Phosphoprotein phosphatase

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Phosphoprotein phosphatase is an insulin-stimulated enzyme which dephosphorylates certain phosphorylated enzymes.

Overview of control of enzyme activity

The control of enzyme activity involves covalent modifications, including the addition of phosphate ions to serine, threonine and tyrosine residues in the enzyme. This addition is catalysed by protein kinases. The reverse reaction is carried out by phosphatase.

Effects of activation of phosphoprotein phosphatase

Phosphoprotein phosphatase is activated by the hormone insulin, which indicates that there is a high concentration of glucose in the blood. The enzyme then acts to dephosphorylate other enzymes, such as phosphorylase kinase, glycogen phosphorylase and glycogen synthase.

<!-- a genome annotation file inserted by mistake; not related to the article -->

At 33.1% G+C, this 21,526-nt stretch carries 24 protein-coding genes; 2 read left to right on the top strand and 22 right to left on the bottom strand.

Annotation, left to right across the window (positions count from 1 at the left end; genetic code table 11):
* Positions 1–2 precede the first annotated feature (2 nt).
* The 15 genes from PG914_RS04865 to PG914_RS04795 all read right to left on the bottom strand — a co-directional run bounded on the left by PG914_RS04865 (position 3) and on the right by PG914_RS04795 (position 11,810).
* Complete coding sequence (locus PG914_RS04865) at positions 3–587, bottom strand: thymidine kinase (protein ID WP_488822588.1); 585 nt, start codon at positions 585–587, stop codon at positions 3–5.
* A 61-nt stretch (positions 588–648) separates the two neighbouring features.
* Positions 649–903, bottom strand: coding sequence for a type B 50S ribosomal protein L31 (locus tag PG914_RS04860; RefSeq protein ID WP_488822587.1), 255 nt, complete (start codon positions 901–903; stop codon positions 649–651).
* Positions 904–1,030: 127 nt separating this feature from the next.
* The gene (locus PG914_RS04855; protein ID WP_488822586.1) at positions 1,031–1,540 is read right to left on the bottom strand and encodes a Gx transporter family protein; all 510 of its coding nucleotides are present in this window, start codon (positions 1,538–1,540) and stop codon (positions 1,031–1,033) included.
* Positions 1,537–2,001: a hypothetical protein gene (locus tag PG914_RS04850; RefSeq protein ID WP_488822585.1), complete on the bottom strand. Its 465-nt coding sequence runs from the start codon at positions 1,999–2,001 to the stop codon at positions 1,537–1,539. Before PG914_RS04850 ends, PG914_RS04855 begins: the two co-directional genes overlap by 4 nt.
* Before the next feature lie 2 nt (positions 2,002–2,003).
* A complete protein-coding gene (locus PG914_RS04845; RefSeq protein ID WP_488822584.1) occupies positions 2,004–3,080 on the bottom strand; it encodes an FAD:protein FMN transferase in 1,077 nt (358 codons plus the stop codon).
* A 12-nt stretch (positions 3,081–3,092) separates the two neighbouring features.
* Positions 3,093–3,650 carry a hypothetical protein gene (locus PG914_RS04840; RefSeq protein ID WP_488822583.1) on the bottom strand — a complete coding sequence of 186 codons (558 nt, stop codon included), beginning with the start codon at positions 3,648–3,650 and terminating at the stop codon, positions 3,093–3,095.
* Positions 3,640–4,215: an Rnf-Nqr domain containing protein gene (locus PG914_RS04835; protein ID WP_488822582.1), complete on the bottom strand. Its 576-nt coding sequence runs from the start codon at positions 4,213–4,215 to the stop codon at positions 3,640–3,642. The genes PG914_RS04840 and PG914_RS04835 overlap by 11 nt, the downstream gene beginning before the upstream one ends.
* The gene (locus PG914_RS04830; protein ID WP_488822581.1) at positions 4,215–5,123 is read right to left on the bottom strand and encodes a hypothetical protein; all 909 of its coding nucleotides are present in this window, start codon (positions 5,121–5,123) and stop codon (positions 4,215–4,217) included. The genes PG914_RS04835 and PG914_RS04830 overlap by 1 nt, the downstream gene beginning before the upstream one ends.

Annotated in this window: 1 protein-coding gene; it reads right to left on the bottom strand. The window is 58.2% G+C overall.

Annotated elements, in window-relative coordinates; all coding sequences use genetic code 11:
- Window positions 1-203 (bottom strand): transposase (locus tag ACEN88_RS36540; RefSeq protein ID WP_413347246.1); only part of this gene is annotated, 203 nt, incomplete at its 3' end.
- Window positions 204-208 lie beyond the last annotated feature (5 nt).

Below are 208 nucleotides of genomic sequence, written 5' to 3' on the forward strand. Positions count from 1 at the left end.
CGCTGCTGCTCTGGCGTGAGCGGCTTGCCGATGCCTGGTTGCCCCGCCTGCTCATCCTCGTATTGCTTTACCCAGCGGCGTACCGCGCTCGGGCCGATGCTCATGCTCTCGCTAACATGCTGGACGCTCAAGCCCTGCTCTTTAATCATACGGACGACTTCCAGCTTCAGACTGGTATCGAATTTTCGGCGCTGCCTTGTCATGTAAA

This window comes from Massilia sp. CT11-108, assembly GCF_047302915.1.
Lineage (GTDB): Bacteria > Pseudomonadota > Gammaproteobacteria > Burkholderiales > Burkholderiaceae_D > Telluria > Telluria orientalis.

This leads to phosphorylase kinase and glycogen phosphorylase becoming inactive, while glycogen synthase is activated. As a result, glycogen synthesis is increased and glycogenolysis is decreased, and the net effect is for energy to enter and be stored inside the cell.


Phosphorylation involves the transfer of phosphate groups from ATP to the enzyme, the energy for which comes from hydrolysing ATP into ADP or AMP.

However, dephosphorylation releases phosphates into solution as free ions, because attaching them back to ATP would require energy input.

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